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NYC Conspiracy Charges Lawyer

Conspiracy allegations could put your freedom in serious jeopardy. Hiring a skilled criminal defense attorney who is experienced in dealing with conspiracy charges will give you the best chance of beating any case brought against you. At Protass Law PLLC, criminal defense attorney Harlan Protass has the experience necessary to defend you at every level and stage of the process in a conspiracy case.

To schedule a free and confidential consultation, call 212.455.0335, or reach out through the online form.

Over Acts and Conspiracy

Any charge of criminal conspiracy requires two basic elements: (A) an agreement between two or more individuals to commit a crime; and (B) at least one “overt act” in furtherance of that criminal plan. So, for example, an agreement between two people to burglarize a home and a discussion about that burglary may not be enough for a conspiracy charge. But an agreement between two people to burglarize a home combined with the purchase or equipment to do so or even the “casing” of a home to rob may well be enough for a conspiracy charge to stick.

In other words, you don’t have to actually engage in the planned criminal conduct to be guilty of conspiracy. Rather, the simple act of agreeing with another person to commit a crime and engaging in one “overt act” in furtherance of that conspiratorial agreement can be enough to sustain a conspiracy charge. Because the elements of conspiracy are simple to establish, it is one of the most frequently charged criminal offenses and is often charged alongside substantive criminal offenses (such as bank fraud and conspiracy to commit bank fraud).

Conspiracy Charges Under New York and Federal Law

Both New York law (Article 105 of New York’s Penal Law) and federal law (18 U.S.C. § 371 for most conspiracies and 21 U.S.C. § 846 for narcotics distribution conspiracies) prohibit conspiracy. In New York, conspiracy is punishable by up to life in prison depending on the nature of the criminal conduct that is the subject of the conspiracy and the people involved in the conspiratorial agreement. The same applies under federal law, though factors such as your role in a conspiracy can increase or decrease the length of any prison term arising from a conspiracy conviction.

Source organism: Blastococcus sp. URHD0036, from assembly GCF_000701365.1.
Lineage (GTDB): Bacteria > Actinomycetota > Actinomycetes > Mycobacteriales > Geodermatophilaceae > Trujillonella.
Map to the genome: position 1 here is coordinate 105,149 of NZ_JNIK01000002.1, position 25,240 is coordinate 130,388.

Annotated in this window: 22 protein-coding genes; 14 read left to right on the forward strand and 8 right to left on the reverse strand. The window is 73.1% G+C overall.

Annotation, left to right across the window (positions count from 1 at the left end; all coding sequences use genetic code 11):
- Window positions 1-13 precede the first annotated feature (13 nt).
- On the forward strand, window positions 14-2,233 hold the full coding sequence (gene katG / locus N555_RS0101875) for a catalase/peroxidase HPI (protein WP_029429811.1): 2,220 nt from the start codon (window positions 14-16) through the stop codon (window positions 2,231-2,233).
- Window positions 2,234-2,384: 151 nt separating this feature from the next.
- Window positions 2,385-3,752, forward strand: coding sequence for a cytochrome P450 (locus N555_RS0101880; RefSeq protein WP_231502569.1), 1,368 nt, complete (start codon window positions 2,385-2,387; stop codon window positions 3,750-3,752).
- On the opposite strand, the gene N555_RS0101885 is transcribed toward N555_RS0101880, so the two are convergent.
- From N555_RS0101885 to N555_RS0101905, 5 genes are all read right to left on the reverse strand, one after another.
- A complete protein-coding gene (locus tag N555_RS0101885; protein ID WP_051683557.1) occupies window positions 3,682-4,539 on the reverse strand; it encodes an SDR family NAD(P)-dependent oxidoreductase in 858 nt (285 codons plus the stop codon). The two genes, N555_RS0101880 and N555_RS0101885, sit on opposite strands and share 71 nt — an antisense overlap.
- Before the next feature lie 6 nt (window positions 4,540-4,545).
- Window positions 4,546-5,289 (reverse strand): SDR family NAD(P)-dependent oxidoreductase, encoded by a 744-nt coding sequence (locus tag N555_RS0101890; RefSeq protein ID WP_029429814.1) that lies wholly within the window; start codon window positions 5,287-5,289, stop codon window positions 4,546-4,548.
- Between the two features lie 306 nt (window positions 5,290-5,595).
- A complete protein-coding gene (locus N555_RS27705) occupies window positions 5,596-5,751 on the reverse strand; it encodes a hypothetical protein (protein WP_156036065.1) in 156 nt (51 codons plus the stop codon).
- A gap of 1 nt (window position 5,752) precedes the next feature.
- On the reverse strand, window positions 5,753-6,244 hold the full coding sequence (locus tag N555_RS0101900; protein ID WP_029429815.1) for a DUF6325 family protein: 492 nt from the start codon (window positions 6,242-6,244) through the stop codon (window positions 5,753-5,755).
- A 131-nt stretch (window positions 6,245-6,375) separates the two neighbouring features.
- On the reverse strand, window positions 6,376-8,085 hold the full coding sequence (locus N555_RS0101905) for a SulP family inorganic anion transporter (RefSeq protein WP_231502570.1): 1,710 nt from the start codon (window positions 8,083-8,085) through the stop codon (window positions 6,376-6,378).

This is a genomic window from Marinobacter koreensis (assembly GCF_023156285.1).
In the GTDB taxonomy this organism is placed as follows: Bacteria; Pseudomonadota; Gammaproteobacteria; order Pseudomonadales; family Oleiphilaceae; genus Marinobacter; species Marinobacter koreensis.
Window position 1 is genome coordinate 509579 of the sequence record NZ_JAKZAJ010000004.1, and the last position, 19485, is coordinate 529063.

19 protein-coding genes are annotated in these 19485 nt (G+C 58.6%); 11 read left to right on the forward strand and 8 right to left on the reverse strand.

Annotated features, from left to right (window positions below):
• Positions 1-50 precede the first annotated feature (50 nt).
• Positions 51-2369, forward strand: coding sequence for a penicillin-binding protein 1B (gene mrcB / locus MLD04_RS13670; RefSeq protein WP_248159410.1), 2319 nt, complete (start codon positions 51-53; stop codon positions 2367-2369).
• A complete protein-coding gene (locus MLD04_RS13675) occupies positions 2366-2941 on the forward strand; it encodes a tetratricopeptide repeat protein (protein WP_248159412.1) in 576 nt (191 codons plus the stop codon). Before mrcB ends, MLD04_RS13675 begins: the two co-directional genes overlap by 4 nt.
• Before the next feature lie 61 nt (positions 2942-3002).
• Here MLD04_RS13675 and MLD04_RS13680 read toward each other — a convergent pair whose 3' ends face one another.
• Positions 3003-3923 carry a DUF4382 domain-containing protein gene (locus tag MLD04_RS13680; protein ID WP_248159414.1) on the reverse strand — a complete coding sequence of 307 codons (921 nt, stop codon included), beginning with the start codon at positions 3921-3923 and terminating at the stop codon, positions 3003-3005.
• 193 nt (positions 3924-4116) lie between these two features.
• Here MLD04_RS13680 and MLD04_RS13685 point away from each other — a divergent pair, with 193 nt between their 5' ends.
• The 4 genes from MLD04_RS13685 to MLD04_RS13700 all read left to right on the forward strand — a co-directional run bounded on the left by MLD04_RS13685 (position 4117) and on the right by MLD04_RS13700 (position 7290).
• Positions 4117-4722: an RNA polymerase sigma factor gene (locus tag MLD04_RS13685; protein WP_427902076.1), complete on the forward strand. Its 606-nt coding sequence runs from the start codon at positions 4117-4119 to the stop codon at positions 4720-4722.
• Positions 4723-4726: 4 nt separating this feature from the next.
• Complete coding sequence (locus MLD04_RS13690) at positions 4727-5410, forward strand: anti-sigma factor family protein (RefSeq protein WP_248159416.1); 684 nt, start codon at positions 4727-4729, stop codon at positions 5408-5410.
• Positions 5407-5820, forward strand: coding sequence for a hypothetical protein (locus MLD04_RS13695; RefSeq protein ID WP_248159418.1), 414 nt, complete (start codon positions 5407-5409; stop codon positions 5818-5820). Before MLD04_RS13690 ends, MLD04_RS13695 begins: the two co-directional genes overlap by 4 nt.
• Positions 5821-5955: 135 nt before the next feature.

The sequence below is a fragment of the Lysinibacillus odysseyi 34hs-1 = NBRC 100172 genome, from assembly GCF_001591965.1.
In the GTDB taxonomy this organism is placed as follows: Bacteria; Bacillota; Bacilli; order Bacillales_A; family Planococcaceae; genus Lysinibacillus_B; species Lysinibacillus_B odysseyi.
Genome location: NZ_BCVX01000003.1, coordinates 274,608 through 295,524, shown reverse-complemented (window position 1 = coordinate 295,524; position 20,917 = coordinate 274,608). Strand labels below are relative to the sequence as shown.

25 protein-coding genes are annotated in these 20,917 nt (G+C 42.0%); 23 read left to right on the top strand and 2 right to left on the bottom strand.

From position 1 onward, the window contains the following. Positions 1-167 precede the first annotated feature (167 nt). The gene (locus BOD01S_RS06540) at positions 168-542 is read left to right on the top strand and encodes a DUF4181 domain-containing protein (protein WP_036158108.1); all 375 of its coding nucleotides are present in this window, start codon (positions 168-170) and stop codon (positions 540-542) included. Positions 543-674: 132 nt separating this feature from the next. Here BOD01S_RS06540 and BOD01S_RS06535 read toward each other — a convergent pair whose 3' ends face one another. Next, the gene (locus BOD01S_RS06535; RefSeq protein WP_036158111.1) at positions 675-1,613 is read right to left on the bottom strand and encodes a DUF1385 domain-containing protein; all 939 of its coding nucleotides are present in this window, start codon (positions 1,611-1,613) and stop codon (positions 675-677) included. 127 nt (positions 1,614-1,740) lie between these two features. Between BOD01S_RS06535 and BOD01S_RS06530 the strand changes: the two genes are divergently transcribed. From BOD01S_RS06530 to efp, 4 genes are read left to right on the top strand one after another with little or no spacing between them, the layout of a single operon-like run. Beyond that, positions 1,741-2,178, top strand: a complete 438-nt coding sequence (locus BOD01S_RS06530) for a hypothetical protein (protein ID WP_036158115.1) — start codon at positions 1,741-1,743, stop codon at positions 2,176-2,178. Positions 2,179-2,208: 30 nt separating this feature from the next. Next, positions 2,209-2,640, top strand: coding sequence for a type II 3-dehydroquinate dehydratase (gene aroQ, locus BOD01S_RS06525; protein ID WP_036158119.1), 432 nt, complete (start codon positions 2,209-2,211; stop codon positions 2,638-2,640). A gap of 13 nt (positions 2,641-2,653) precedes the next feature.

Defending Against Conspiracy Charges

Conspiracy is a serious charge that can carry significant penalties in the form of a prison term (even a long prison term). Indeed, you could be sentenced to years behind bars just for planning – but not actually committing – a crime. Without an experienced conspiracy charges attorney at your side, you are at a huge disadvantage.

An attorney can assist you with your case by, after reviewing all the evidence, developing a strategy to defend against any charges that might be brought against you. Defenses to conspiracy charges include the following:

  • Withdrawal - If you withdrew from a conspiratorial agreement before commission of the planned crime, you may have a defense. But to withdraw from a conspiracy you must: (1) take an affirmative act to withdraw from the conspiracy; (2) timely communicate your withdrawal to all of your co-conspirators; and (3) withdraw before completion of the conspiracy’s objective
  • Duress or coercion - If you agreed to commit a crime but only did so because you were threatened, you may be able to argue that your agreement to participate in a conspiracy was made under duress.
  • Entrapment – If a law enforcement officer or government agent persuaded to participate in a conspiracy that you would not otherwise have become involved with, prosecutors may not be able to prove that you had the criminal intent to participate in a conspiracy so long as: (1) the idea for the conspiracy came from the officer or agent, not you; (2) the officer or agent actually persuaded you to participate in the conspiracy; and (3) you had no intention of committing the crime before being persuaded to do so.
  • Lack of capacity - If you were unable to form the criminal intent to commit a crime due to a mental disease or defect that rendered you unable to understand right from wrong or the nature of your conduct, you must be found not guilty.

Even if you do not have a complete defense to a conspiracy charge, a good defense attorney can present mitigating evidence in an attempt to get you a lighter sentence. Factors that might result in a shorter sentence (or potentially even no jail time) include the absence of any criminal history or the existence of a conspiratorial agreement that was never actually consummated.

Speak to a New York City Conspiracy Charges Lawyer

You stand the best chance of avoiding a conviction or time behind bars for conspiracy if you speak to an attorney as soon as possible. If you are suspected of having participated in a conspiracy, don’t speak with law enforcement. Instead, call an experienced criminal defense lawyer like attorney Harlan Protass .

To get started on your case, contact Protass Law PLLC today at 212.455.0335.